Photoshoot with Lois Josephine Elise
When I see Pietro Recchia’s fashion photography, I see powerful subjects. The people he photographs are never a passive afterthought, an anonymous means of displaying outfits, but instead are vibrant, alive and celebrated. This is especially true of the images he has taken of women - the women he photographs are always portrayed with the utmost agency. As a model, stylist and academic, power is central to my work, especially how it intersects with gender, visual imagery and the body. So naturally I was delighted to shoot with Pietro on a blissfully sunny day in central London.
We had many great conversations about the concept of what a model “looks like” as this is something which is rapidly changing. I began modelling 3 years ago essentially as a research project in addition to my academic work as a researcher in fashion and cinema history. As someone with a body size and height which is roughly the same as the statistically average-sized woman in the UK, I spotted an opportunity to test my hypothesis that actually, striking fashion imagery is not dependent on the body size or shape of the model, but on the qualities of the images themselves. Factors such as styling, pose, lighting, framing, setting and expression create what we perceive as high fashion images - these images exude a desirable power which makes the viewer want to also be a part of that image, perhaps by purchasing featured items or taking part in the same activities displayed.
The bodies that are used to feature in these powerful images are often of the stereotypical fashion model, who is generally tall and slim. I contrast this with images that have been used to market “plus size” fashion during the 2000s and 2010s, featuring “plus size” models, who can be anything over a size 12, but are almost always over 5ft8 - the average woman in the UK is a size 16 and 5ft3, so even these models do not truly represent her. These images were frequently one-dimensional, with none of the impact of the high-fashion image - plus sized models wore interchangeable leggings and “flattering” tunics and posed in line with the “jolly fat person” stereotype, smiling vacantly and inanely from unstyled and sterile sets.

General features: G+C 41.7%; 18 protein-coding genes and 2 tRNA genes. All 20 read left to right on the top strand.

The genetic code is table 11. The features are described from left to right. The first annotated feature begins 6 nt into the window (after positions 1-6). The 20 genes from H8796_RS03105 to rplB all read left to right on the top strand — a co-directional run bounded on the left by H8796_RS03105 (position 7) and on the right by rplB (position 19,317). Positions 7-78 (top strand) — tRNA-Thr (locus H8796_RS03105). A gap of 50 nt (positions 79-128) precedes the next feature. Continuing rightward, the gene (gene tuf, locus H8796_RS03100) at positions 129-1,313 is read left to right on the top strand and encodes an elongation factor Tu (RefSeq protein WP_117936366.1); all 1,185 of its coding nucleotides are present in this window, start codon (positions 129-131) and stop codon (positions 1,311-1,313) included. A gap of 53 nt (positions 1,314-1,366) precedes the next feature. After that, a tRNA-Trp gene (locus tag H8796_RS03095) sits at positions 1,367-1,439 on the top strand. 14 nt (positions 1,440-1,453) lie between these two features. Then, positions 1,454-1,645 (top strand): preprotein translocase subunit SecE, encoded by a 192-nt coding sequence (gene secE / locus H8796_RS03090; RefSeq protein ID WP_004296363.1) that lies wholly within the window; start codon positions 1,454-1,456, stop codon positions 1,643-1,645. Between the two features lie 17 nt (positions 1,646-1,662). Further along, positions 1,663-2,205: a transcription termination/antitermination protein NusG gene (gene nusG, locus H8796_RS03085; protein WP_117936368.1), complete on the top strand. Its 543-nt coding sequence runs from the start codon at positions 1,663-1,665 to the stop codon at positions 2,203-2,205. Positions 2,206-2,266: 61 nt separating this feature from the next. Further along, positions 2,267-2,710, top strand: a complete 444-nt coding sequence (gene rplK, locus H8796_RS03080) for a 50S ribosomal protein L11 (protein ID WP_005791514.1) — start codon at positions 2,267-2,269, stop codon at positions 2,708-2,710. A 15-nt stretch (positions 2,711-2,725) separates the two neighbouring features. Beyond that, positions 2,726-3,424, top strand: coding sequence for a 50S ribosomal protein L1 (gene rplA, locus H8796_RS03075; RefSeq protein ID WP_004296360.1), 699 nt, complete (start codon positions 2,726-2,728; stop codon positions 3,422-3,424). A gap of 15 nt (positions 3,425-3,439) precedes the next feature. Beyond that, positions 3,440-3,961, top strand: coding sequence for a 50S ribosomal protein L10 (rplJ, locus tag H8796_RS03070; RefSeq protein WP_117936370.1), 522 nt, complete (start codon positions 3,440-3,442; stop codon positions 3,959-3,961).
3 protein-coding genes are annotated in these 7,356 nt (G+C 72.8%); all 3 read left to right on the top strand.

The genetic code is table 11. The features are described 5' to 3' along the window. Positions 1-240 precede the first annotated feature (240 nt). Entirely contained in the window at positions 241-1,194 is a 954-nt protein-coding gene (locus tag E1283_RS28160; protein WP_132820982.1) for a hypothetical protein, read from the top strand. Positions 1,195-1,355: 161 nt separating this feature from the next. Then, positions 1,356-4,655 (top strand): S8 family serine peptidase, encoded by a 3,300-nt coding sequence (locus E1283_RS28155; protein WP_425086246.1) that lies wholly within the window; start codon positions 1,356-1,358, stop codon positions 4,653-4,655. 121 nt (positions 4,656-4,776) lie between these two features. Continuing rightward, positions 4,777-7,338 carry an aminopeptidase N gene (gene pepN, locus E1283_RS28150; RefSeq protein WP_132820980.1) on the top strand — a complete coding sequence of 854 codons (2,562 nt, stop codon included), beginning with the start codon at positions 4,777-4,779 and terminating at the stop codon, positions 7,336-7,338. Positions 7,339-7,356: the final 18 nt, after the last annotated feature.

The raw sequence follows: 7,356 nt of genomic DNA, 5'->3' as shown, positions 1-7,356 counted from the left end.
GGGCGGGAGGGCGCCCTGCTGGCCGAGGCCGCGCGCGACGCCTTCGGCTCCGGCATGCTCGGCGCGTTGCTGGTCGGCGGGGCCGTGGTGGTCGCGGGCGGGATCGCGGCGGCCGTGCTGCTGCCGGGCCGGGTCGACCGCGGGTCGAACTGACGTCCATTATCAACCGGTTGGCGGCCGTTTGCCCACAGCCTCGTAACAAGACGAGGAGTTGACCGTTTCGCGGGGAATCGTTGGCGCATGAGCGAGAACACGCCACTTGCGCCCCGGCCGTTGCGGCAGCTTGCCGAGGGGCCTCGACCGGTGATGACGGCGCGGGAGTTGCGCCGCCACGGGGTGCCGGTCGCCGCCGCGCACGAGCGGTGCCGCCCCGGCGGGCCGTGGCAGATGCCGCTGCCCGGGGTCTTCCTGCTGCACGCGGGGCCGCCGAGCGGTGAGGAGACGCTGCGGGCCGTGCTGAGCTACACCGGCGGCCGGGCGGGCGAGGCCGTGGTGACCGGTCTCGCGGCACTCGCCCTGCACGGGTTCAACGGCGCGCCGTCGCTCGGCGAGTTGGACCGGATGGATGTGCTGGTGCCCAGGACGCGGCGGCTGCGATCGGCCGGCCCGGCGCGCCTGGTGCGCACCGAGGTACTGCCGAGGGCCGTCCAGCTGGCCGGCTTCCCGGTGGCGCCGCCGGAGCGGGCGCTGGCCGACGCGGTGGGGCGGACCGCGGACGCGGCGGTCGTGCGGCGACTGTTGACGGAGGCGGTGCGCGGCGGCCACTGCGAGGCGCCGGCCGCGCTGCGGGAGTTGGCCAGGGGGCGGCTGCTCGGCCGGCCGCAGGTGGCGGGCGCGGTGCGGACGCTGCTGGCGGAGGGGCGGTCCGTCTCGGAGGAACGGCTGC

We didn’t see the plus sized model interacting in the same glamorous spaces as the high fashion model - instead we saw her laughing at nothing in urbane and dull surroundings. Nobody saw themselves in these images. The women in these images lacked every power apart from the ability to disappear into the background. The images Pietro and I created together place the average-sized model into the mode of the high-fashion model - and I feel the same sense of power when I see these images. The outfit I styled emphasises the power to be found in an exaggerated representation of femininity, referencing the fashions of the 1960s with coiffed hair and a blousy, flared dress in a soft coral pink.
There is sometimes the idea that something that is soft cannot be powerful, and that power is a concept that is inherently masculine. I argue that power can be found in wearing whatever makes you feel empowered and best represents your most true self - whether that be feminine, masculine or otherwise. Every item of clothing we wear is a conscious choice that we can come to enjoy as a vital part of our outward representation of our inner selves - and all people should feel included in this process.
As all kinds of bodies become increasingly represented in fashion media, I hope that one day we can all envision ourselves becoming empowered by the clothes we choose to wear.
Thank you for reading!
Words by Lois J Elise
Specialist in vintage looks 1920s-1980s serving London, Berkshire, Oxfordshire and Surrey. Styling and modelling for photoshoots for brands and personal vintage styling by appointment.
Photographs by ©️Pietro Recchia